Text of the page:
Which is your favorite picture of the series?

One of my favourite pictures from series shows a match from the collection of sick matches by Frieder Butzmann. The match is terminally ill and belongs to the genus of the headless. This useless match not only arouses the pity of the collector, but also touched me deeply when I saw it for the first time. While I was photographing it, I had to be very careful with it and used a pair of tweezers to place its head in a suitable place. Beside the headless match that turns out to be the “Blue Mauritius” of the collection, there are also the crooked ones, the split-headed ones, the starved ones, the siamese twins ones and those with skin diseases. The motivation of Frieders collection originated from the reason to simply collect something. Right at the beginning of my research for “Lord of Things”, I came across the sick matches of Frieder, who also happened to be a musician in my record collection. All the more I was glad that I was allowed to meet him personally and that he will be part of my work. 

Can you give us some details about your photographic process?

A very large part of the work consists of research, visiting and contacting the collectors. After making contact, I go to the collectors’ homes, get to know them and photograph the objects on site, where they are collected, stored and archived. Usually I need one to three days for this, depending on the size of the collection. It has also happened that I went to a collector several times because I was not satisfied with the pictures. All the people I have met so far have even been very open to me and my work. Some of them have assisted me, held the reflector and contributed ideas for photographs.

There aren't portraits of all collectors. Some of them refuse to be portrayed or or did you decide not to show their portrait?

For each collection there is only one portrait of the collector, but I had to persuade some collectors to have their portrait taken. I will show these portraits later in my book, they are not meant for the Lumix-exhibition as the focus of my work is more on the collected objects. In the photographs the collector becomes an object as well as his treasures and object of our astonishment.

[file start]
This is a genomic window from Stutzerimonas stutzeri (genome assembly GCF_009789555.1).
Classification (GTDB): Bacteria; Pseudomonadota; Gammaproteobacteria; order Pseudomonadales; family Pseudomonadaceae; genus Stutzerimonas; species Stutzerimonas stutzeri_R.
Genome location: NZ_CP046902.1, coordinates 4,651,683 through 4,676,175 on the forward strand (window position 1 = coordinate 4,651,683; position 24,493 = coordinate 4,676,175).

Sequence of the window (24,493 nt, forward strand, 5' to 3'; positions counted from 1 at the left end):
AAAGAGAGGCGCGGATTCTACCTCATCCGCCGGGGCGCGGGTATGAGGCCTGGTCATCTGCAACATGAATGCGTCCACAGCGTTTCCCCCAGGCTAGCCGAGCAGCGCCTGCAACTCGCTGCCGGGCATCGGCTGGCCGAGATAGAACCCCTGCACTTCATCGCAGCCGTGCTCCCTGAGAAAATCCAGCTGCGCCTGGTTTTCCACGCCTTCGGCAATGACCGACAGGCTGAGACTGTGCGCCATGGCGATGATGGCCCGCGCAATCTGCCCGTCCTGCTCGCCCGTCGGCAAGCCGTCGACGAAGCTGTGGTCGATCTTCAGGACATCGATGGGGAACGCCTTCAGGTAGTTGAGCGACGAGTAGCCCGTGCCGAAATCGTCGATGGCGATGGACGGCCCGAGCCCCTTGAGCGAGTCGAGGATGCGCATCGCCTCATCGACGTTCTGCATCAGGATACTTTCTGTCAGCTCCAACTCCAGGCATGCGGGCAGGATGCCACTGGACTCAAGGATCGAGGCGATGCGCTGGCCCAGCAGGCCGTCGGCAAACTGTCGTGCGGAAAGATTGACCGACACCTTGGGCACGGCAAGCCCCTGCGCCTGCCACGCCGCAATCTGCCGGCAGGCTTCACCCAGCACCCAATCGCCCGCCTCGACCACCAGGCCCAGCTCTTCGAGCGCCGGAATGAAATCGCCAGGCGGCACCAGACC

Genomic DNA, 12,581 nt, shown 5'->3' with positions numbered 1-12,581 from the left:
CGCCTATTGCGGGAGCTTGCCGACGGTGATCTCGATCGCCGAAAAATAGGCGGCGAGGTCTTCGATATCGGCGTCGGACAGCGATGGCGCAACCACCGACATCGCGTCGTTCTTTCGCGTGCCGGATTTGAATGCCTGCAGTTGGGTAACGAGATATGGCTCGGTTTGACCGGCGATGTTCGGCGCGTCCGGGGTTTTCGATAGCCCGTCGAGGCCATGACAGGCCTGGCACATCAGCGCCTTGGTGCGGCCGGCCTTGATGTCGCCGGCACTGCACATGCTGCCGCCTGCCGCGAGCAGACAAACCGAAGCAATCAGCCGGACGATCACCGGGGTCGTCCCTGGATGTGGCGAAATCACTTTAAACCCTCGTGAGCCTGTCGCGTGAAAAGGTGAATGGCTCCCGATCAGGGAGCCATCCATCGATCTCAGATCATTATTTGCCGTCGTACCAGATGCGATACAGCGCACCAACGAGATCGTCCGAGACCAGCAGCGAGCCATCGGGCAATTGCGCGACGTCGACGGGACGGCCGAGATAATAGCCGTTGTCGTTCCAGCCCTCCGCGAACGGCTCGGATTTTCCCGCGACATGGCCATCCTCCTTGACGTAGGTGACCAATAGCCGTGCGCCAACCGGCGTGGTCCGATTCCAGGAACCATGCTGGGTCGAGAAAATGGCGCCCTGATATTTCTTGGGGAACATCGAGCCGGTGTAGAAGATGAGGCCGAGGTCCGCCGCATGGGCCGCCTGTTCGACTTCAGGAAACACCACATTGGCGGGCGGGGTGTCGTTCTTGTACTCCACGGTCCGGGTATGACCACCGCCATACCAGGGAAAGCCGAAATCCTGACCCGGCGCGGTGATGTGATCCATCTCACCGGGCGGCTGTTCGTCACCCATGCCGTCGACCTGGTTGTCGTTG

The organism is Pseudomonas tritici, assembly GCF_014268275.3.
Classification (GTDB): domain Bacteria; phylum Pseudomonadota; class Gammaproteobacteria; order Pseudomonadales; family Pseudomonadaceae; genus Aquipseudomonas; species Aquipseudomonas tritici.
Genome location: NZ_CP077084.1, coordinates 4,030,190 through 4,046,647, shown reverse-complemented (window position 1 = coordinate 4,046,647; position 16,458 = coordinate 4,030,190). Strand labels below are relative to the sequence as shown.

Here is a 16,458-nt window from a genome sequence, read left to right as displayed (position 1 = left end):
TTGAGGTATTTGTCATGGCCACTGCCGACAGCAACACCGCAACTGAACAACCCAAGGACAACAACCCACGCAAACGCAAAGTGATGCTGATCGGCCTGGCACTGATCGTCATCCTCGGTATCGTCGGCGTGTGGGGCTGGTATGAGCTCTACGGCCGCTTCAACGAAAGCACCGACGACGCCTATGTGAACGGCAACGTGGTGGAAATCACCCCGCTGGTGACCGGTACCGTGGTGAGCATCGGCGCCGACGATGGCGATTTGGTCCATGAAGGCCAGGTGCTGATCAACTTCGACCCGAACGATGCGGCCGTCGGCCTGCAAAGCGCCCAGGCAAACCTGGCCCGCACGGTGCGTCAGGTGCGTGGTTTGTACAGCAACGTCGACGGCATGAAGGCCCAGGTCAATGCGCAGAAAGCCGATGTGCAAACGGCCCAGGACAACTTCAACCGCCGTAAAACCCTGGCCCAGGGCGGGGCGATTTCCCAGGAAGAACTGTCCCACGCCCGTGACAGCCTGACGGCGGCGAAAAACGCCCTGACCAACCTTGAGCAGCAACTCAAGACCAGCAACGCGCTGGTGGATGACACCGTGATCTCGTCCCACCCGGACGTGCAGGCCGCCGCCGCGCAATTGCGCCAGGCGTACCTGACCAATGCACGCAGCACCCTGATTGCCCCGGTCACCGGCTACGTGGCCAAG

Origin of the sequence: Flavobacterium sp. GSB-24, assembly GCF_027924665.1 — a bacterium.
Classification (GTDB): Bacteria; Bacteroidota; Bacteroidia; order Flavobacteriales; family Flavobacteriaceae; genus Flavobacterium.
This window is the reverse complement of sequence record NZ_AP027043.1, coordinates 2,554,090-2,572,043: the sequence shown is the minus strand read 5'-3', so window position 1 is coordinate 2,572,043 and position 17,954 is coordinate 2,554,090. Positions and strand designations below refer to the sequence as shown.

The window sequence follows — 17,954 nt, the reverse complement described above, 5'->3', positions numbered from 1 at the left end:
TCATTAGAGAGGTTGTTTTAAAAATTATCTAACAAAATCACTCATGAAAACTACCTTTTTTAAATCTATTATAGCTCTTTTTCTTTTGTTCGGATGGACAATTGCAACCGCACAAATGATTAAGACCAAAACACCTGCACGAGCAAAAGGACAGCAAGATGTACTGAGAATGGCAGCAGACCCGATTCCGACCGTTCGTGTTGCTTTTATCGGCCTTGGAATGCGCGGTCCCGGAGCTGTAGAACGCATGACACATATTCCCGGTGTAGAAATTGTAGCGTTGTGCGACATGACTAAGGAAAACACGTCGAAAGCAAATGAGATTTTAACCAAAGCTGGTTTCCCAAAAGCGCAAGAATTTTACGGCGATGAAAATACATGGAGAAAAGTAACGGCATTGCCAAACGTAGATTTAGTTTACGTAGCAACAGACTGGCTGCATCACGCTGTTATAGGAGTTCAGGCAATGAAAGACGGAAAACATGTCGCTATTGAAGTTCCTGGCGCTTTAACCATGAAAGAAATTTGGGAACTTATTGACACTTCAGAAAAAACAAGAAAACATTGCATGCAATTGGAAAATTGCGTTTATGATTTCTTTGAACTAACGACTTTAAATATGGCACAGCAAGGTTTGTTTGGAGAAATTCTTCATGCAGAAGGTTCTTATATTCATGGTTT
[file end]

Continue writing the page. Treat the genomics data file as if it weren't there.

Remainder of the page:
Some photos show objects that might make many people feel disgusted. How did you feel while photographing them?

I was very disgusted when I took photos of the toenail collection and was glad that the toenails were already glued to paper and I didn’t have to touch them. However, it was more important to me to take good pictures of the somewhat disgusting objects and I concentrated completely on my work. The longer I photographed the toenails, the less I was afraid of touching them. The toenail collection was on the table, so at some point it was no longer a problem for me. The collector was also so nice, helped with the shooting and we had coffee together on his terrace. 

Do you have a collection?

I myself started my own curious collection during this work. I collect portraits of myself, which were drawn by street artists. Whenever I meet a street artist I have a portrait drawn of me. If somebody is on the road accompanying me, he or she just becomes part of the drawing. For me the best portraits are the ones where you don’t recognize yourself at all.

Curated by Nicole Heinsohn

© for all photos by the photographers
© for videos Lumix Festival Hanover, if not indicated otherwise.

*1986 in Nordhausen, Germany
Caroline Heinecke studied at the Anhalt University of Applied Sciences and the Ostkreuzschule für Fotografie in Berlin. She specialises in still-life and product photography, making visible the hitherto undiscovered characteristics of her photo objects. She spotlights the undervalued functions of the objects she photographs.


More Picture Series